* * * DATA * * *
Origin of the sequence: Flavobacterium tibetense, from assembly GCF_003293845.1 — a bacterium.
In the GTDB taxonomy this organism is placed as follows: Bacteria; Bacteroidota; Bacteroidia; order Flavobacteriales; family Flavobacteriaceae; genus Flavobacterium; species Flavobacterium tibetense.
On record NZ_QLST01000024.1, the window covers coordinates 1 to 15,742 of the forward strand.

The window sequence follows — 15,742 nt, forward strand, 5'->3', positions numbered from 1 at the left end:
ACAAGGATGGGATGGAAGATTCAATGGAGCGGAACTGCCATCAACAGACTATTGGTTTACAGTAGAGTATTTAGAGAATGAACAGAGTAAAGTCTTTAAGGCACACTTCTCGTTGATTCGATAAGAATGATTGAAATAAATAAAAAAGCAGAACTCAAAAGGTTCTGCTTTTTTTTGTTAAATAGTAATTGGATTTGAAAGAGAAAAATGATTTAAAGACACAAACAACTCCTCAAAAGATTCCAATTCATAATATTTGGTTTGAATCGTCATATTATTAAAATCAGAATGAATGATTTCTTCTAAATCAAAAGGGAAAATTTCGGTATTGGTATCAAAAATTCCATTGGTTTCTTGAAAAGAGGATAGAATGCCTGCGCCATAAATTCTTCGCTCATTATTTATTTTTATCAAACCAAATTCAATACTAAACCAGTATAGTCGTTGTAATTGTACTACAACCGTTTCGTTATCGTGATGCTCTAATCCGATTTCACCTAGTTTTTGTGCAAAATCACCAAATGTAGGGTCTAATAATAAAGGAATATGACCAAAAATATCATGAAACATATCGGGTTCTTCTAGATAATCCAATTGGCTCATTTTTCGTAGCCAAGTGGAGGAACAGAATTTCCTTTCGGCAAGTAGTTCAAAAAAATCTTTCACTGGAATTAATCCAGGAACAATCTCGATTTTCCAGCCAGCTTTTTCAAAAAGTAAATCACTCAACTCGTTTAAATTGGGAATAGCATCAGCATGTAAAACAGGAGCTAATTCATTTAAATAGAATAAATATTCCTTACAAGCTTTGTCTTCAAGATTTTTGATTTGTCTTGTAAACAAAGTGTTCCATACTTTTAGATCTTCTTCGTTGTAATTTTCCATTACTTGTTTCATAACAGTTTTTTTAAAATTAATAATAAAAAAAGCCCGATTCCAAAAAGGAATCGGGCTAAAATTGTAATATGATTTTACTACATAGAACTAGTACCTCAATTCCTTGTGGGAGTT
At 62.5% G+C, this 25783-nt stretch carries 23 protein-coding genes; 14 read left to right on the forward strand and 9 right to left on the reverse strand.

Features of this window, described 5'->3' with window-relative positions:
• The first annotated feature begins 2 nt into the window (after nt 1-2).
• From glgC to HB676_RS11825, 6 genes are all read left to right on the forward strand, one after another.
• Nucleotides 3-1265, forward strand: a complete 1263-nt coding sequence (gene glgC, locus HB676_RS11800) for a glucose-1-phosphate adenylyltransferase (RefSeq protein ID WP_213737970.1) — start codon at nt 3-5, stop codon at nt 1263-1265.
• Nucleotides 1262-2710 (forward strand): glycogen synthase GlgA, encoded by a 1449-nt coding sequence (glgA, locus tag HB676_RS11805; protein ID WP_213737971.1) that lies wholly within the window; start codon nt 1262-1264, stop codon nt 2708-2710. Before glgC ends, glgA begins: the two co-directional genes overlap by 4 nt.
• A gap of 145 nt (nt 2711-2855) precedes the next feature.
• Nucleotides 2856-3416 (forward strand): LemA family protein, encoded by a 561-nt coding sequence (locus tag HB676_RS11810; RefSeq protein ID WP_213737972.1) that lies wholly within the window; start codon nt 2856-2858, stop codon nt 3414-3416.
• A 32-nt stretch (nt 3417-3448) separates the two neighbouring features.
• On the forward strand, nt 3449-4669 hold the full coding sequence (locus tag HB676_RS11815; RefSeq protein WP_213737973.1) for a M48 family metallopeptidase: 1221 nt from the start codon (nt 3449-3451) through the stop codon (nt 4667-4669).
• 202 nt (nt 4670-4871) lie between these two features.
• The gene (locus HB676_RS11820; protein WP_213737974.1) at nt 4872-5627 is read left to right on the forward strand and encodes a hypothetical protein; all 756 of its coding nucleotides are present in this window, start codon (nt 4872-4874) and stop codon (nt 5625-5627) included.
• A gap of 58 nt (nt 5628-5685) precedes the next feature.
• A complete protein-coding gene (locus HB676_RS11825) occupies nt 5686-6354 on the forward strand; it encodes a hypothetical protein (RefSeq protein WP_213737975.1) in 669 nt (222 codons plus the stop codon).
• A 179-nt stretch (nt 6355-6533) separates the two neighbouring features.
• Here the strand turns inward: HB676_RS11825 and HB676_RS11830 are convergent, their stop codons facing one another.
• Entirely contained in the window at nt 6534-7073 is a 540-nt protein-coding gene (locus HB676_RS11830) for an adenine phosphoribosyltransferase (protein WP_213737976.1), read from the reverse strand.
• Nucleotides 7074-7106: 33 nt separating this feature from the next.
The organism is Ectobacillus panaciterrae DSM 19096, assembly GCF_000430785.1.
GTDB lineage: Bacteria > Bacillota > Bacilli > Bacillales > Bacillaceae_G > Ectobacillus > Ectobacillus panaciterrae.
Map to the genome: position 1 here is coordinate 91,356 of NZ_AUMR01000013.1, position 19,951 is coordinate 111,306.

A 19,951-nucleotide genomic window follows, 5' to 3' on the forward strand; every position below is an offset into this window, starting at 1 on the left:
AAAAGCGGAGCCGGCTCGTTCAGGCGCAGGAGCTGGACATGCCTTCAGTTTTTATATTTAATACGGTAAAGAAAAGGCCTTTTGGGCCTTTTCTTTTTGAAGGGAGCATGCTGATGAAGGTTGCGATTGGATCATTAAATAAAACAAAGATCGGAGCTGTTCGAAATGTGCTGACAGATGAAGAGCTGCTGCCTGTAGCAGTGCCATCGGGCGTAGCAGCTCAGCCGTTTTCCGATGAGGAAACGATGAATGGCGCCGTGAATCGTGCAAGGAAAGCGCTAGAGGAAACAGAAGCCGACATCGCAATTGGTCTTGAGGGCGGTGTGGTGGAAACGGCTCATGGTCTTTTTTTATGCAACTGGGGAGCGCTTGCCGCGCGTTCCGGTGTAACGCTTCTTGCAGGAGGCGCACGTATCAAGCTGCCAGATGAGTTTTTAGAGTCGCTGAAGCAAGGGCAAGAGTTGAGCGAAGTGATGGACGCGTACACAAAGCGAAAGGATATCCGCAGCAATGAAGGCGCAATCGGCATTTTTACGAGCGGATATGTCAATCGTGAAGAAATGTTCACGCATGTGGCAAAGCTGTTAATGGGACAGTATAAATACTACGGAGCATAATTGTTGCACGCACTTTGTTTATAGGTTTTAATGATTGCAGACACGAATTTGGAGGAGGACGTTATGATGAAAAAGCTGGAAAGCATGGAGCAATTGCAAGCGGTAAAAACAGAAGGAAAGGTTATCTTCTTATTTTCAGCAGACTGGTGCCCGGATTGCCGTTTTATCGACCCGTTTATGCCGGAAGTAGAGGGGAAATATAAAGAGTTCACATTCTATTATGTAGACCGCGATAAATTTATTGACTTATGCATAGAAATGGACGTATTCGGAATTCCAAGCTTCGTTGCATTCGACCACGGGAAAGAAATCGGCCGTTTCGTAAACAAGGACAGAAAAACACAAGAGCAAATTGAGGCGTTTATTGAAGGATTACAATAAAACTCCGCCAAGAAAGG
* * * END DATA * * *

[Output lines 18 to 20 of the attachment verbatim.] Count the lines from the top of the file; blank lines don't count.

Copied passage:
• A gap of 58 nt (nt 5628-5685) precedes the next feature.
• A complete protein-coding gene (locus HB676_RS11825) occupies nt 5686-6354 on the forward strand; it encodes a hypothetical protein (RefSeq protein WP_213737975.1) in 669 nt (222 codons plus the stop codon).
• A 179-nt stretch (nt 6355-6533) separates the two neighbouring features.